• Eva Sicherl University of Ljubljana, Ljubljana, Slovenia
Keywords: pragmatic borrowing, English, Slovene, personal names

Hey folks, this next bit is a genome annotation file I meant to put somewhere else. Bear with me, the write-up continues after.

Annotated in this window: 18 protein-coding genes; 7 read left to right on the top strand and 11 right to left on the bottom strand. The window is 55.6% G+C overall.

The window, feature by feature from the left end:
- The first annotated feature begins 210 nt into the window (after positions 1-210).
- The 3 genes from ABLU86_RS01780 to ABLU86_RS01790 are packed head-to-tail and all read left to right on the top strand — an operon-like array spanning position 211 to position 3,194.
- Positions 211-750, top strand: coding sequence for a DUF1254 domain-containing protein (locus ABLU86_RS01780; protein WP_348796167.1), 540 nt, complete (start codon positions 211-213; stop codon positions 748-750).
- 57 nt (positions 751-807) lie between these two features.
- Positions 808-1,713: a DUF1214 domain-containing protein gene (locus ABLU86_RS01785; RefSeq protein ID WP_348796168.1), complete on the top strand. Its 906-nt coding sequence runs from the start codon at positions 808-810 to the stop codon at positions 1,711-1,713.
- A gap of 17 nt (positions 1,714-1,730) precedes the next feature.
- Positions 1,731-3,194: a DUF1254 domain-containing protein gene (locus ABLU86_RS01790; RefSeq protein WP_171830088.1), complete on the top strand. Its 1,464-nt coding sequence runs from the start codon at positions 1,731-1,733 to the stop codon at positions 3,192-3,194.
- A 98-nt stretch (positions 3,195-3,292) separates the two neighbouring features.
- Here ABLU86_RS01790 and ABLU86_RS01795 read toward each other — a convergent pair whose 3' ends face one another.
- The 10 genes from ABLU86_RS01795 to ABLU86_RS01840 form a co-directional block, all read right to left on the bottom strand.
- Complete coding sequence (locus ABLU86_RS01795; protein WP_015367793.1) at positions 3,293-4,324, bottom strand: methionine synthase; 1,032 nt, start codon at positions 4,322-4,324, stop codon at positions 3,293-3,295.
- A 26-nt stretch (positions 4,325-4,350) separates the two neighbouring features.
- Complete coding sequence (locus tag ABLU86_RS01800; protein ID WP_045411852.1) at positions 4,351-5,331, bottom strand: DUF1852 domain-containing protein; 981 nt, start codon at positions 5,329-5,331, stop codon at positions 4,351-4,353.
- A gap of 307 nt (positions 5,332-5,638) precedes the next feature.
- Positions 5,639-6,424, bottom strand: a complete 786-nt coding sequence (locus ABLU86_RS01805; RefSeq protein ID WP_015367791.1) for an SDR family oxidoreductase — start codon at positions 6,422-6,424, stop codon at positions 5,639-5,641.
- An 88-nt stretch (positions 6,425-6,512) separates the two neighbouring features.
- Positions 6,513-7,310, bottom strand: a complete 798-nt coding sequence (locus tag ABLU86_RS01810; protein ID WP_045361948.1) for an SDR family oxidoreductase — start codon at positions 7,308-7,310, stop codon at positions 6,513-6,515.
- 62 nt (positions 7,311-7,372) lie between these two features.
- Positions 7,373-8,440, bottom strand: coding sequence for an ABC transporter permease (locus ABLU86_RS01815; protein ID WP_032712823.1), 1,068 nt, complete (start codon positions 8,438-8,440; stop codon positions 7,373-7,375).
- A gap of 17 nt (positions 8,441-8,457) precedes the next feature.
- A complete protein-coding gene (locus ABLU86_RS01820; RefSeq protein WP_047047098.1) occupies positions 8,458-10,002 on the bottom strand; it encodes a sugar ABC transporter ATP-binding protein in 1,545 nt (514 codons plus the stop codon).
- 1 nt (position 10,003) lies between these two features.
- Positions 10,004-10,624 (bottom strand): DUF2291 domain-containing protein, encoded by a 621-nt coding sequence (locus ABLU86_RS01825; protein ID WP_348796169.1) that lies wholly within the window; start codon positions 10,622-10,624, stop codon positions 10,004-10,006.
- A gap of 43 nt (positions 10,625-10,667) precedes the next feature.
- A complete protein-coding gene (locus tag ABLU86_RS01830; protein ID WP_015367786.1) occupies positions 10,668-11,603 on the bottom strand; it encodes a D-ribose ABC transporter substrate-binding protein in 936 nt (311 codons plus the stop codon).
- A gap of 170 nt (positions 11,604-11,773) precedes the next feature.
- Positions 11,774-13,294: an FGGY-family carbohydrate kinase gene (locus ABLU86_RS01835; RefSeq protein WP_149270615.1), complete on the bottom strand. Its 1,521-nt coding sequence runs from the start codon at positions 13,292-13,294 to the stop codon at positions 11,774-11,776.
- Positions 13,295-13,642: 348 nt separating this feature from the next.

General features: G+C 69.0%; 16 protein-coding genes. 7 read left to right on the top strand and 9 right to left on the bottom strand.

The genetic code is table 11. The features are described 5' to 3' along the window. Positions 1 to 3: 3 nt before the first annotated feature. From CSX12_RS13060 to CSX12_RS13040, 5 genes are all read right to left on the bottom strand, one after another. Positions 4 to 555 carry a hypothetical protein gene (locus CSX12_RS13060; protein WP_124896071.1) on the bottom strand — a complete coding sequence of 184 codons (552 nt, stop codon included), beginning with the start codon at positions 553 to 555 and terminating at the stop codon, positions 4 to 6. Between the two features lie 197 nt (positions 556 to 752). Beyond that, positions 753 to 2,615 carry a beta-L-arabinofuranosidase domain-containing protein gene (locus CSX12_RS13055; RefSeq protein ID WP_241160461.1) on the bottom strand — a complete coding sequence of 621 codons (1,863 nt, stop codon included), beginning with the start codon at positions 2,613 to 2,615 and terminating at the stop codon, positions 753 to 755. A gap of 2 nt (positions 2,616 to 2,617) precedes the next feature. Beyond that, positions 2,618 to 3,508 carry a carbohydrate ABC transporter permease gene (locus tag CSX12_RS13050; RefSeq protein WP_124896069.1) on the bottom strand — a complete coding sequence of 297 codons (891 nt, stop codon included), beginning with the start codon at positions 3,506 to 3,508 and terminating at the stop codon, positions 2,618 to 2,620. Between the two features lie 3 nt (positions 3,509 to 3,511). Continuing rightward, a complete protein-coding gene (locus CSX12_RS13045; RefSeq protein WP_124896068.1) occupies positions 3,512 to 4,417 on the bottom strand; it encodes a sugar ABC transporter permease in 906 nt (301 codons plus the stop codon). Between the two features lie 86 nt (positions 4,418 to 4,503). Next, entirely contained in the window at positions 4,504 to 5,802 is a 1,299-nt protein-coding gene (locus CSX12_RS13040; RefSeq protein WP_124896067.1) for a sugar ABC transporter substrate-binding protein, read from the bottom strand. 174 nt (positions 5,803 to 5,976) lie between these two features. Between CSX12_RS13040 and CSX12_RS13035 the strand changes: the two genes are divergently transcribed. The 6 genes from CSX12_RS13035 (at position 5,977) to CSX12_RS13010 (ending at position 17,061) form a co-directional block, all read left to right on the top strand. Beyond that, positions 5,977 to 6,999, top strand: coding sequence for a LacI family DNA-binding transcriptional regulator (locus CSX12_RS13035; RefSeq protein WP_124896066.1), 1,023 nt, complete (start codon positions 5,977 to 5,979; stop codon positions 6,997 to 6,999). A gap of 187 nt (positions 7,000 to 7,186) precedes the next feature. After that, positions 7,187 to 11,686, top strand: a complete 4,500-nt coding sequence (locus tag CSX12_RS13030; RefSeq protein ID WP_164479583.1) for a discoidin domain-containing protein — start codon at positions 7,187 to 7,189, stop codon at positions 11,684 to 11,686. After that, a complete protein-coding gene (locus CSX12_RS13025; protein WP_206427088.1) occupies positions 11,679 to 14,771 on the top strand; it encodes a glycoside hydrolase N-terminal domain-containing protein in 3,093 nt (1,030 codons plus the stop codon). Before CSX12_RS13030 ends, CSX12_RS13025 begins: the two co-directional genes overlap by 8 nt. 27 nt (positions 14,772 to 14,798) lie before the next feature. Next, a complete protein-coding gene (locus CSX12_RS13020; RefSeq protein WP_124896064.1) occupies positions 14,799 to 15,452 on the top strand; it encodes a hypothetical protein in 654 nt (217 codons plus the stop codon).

The article aims to address the issue of a growing tendency of Slovene native speakers towards borrowing English personal names when naming their new-borns. Data supplied by the Statistical Office of the Republic of Slovenia (SURS) confirm that foreign (and, with that, English) names have increased in the past decades. Statistical lists compiled for the 1961-1970 decade and the 2001-2015 period illustrate how in the case of personal names, ‘exoticisms’ (e.g. Alex, Liam, Nick, Ruby, and Zoe, listed among the most popular 200 first names in the 2001-2015 period) compete with name forms that have been adapted and nativised long ago (e.g. Robert), or are currently being introduced for the first time into Slovene. The influx of name borrowings is discussed from the point of view of pragmatic borrowing as advocated by G. Andersen (2014). A historical overview of the borrowing of English personal names into Slovene is given, and the role of English as the model discussed. Such pragmatically borrowed items carry significant sociolinguistic signals about the borrowers’ attitudes, and these are analysed, based on questionnaires completed by parents of children aged 2-6. The cultural significance of English influence is thus sought to be evaluated.


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